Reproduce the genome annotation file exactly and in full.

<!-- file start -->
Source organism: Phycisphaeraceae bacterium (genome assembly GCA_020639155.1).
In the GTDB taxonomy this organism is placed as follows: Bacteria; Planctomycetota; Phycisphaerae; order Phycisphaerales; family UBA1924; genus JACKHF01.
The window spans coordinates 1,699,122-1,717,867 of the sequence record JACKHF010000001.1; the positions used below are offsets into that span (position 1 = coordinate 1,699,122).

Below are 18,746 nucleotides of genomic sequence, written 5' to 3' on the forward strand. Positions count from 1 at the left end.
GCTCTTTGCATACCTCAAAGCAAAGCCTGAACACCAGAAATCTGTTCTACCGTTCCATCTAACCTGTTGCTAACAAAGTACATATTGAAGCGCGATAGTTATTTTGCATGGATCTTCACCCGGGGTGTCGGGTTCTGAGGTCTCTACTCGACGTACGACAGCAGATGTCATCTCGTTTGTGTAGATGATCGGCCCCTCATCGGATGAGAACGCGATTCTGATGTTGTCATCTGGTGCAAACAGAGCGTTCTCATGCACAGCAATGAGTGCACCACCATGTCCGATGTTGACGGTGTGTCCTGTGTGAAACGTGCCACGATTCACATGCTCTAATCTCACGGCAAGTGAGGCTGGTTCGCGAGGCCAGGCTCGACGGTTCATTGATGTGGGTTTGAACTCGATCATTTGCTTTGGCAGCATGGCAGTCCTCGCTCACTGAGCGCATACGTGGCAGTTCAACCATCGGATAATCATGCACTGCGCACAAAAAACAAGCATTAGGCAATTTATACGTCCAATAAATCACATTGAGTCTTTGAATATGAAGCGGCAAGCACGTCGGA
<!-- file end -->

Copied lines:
Source organism: Phycisphaeraceae bacterium (genome assembly GCA_020639155.1).
In the GTDB taxonomy this organism is placed as follows: Bacteria; Planctomycetota; Phycisphaerae; order Phycisphaerales; family UBA1924; genus JACKHF01.
The window spans coordinates 1,699,122-1,717,867 of the sequence record JACKHF010000001.1; the positions used below are offsets into that span (position 1 = coordinate 1,699,122).

Below are 18,746 nucleotides of genomic sequence, written 5' to 3' on the forward strand. Positions count from 1 at the left end.
GCTCTTTGCATACCTCAAAGCAAAGCCTGAACACCAGAAATCTGTTCTACCGTTCCATCTAACCTGTTGCTAACAAAGTACATATTGAAGCGCGATAGTTATTTTGCATGGATCTTCACCCGGGGTGTCGGGTTCTGAGGTCTCTACTCGACGTACGACAGCAGATGTCATCTCGTTTGTGTAGATGATCGGCCCCTCATCGGATGAGAACGCGATTCTGATGTTGTCATCTGGTGCAAACAGAGCGTTCTCATGCACAGCAATGAGTGCACCACCATGTCCGATGTTGACGGTGTGTCCTGTGTGAAACGTGCCACGATTCACATGCTCTAATCTCACGGCAAGTGAGGCTGGTTCGCGAGGCCAGGCTCGACGGTTCATTGATGTGGGTTTGAACTCGATCATTTGCTTTGGCAGCATGGCAGTCCTCGCTCACTGAGCGCATACGTGGCAGTTCAACCATCGGATAATCATGCACTGCGCACAAAAAACAAGCATTAGGCAATTTATACGTCCAATAAATCACATTGAGTCTTTGAATATGAAGCGGCAAGCACGTCGGA